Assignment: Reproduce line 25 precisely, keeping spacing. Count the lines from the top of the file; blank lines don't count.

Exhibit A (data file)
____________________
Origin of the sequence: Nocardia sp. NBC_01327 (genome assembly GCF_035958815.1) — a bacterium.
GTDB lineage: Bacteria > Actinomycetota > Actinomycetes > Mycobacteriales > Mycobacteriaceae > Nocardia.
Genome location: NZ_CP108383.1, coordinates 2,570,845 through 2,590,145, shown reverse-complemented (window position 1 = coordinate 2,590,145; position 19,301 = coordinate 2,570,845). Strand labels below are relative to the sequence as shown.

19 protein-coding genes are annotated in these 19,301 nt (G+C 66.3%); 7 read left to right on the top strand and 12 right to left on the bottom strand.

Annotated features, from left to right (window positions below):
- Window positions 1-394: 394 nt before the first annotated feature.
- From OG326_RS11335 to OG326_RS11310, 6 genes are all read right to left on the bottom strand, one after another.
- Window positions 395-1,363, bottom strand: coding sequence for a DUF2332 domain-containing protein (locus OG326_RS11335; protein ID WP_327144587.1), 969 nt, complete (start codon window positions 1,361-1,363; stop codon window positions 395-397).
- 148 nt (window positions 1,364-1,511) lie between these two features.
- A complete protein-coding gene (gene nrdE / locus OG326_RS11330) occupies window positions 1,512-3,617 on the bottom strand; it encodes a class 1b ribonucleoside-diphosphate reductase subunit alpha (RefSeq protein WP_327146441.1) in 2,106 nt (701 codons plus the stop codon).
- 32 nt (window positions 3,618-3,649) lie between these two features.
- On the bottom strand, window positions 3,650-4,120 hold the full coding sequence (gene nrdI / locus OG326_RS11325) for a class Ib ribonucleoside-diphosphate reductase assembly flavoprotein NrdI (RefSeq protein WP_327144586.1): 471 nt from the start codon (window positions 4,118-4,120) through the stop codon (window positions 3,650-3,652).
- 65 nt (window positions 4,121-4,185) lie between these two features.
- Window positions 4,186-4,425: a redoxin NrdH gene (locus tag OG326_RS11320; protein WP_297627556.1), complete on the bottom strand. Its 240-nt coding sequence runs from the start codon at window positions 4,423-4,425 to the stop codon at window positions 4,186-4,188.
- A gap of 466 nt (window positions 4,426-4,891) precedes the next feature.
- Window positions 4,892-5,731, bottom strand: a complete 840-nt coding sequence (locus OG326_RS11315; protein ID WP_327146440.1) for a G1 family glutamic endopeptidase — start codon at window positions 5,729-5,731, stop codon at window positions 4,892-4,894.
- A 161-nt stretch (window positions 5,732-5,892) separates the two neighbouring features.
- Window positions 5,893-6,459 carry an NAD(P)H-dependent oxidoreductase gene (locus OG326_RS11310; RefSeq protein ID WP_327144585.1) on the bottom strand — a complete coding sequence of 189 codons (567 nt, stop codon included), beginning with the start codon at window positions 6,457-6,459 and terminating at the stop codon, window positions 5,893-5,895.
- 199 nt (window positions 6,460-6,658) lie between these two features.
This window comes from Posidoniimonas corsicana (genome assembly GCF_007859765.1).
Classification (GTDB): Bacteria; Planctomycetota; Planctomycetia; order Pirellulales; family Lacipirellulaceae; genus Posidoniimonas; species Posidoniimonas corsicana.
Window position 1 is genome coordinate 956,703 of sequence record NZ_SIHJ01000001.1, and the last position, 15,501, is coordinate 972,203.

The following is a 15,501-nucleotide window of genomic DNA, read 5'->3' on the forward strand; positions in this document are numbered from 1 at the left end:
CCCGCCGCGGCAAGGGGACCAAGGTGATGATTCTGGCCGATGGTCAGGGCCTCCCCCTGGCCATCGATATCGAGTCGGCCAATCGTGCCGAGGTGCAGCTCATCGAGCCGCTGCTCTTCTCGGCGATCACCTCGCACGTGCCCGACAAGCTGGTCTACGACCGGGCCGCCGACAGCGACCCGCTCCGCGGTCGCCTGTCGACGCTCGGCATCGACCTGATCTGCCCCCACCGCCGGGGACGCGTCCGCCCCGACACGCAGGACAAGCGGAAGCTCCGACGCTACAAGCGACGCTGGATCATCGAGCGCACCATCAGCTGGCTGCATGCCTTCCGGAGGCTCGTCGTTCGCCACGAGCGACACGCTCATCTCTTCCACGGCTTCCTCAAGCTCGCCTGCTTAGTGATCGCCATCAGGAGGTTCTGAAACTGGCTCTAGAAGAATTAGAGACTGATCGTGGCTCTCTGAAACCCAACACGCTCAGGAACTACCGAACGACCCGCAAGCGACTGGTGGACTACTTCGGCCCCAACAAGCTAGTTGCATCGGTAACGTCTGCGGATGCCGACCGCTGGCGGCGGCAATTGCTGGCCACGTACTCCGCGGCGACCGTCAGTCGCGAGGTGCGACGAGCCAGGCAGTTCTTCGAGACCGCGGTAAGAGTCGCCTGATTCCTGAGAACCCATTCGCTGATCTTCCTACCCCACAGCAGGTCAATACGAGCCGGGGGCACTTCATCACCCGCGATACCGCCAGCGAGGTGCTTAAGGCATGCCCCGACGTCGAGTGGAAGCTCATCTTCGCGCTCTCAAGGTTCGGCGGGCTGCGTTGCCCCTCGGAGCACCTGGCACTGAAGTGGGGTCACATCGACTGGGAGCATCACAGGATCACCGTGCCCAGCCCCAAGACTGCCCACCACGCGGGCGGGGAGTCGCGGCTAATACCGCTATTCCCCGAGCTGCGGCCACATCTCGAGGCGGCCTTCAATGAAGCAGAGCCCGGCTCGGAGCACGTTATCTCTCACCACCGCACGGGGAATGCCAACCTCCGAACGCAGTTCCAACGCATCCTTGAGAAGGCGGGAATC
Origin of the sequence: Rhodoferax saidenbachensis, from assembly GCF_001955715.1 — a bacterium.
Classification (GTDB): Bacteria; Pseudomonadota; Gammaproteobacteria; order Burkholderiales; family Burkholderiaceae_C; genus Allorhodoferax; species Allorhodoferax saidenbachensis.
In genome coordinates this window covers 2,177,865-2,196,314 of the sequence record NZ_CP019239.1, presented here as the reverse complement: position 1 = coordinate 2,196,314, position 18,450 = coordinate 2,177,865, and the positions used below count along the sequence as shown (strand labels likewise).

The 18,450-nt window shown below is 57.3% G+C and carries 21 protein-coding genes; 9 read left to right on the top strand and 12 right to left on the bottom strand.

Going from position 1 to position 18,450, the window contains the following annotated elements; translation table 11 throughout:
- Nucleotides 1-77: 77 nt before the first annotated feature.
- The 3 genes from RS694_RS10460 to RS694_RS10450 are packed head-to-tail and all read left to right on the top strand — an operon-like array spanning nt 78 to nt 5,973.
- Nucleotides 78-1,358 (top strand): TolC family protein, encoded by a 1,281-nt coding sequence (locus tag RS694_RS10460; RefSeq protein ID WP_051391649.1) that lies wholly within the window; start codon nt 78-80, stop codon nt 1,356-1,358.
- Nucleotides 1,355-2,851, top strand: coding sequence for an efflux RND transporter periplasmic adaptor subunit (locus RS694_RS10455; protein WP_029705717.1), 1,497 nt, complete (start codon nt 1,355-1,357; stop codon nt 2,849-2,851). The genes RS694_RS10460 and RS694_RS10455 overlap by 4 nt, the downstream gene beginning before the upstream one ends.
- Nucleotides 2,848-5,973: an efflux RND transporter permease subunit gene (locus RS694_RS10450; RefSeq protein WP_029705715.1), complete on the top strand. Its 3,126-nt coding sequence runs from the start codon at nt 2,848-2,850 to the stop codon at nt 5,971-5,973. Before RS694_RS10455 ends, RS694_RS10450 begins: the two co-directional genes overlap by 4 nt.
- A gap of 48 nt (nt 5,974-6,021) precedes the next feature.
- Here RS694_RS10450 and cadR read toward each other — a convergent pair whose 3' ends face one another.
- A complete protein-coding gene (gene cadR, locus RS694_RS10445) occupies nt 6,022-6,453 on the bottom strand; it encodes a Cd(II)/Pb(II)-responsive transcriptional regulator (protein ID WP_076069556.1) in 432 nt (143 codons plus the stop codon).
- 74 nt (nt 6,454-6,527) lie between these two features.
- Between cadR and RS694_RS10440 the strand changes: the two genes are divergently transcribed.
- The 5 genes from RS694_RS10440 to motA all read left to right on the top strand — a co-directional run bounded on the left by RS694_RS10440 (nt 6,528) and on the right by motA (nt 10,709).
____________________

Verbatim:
Origin of the sequence: Rhodoferax saidenbachensis, from assembly GCF_001955715.1 — a bacterium.